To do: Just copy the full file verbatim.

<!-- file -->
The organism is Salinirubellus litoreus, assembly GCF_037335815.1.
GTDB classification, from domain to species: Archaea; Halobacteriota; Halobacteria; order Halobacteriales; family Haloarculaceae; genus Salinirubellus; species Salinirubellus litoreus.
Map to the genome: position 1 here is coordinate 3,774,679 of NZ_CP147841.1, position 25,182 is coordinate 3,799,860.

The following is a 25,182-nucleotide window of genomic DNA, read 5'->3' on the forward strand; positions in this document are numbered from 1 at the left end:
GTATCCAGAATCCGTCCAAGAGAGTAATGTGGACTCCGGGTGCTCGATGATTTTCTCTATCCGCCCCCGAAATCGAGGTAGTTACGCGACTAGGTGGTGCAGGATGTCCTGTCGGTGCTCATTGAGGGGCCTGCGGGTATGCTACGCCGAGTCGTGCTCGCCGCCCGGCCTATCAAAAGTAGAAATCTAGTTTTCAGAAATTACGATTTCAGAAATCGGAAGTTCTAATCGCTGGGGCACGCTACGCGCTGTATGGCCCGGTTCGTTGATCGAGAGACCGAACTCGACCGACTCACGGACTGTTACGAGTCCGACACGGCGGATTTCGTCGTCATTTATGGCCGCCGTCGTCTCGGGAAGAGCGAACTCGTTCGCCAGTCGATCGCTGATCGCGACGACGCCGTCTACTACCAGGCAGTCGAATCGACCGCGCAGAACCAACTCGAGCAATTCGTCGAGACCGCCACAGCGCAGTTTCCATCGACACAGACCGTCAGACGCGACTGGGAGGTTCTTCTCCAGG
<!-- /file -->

The organism is Salinirubellus litoreus, assembly GCF_037335815.1.
GTDB classification, from domain to species: Archaea; Halobacteriota; Halobacteria; order Halobacteriales; family Haloarculaceae; genus Salinirubellus; species Salinirubellus litoreus.
Map to the genome: position 1 here is coordinate 3,774,679 of NZ_CP147841.1, position 25,182 is coordinate 3,799,860.

The following is a 25,182-nucleotide window of genomic DNA, read 5'->3' on the forward strand; positions in this document are numbered from 1 at the left end:
GTATCCAGAATCCGTCCAAGAGAGTAATGTGGACTCCGGGTGCTCGATGATTTTCTCTATCCGCCCCCGAAATCGAGGTAGTTACGCGACTAGGTGGTGCAGGATGTCCTGTCGGTGCTCATTGAGGGGCCTGCGGGTATGCTACGCCGAGTCGTGCTCGCCGCCCGGCCTATCAAAAGTAGAAATCTAGTTTTCAGAAATTACGATTTCAGAAATCGGAAGTTCTAATCGCTGGGGCACGCTACGCGCTGTATGGCCCGGTTCGTTGATCGAGAGACCGAACTCGACCGACTCACGGACTGTTACGAGTCCGACACGGCGGATTTCGTCGTCATTTATGGCCGCCGTCGTCTCGGGAAGAGCGAACTCGTTCGCCAGTCGATCGCTGATCGCGACGACGCCGTCTACTACCAGGCAGTCGAATCGACCGCGCAGAACCAACTCGAGCAATTCGTCGAGACCGCCACAGCGCAGTTTCCATCGACACAGACCGTCAGACGCGACTGGGAGGTTCTTCTCCAGG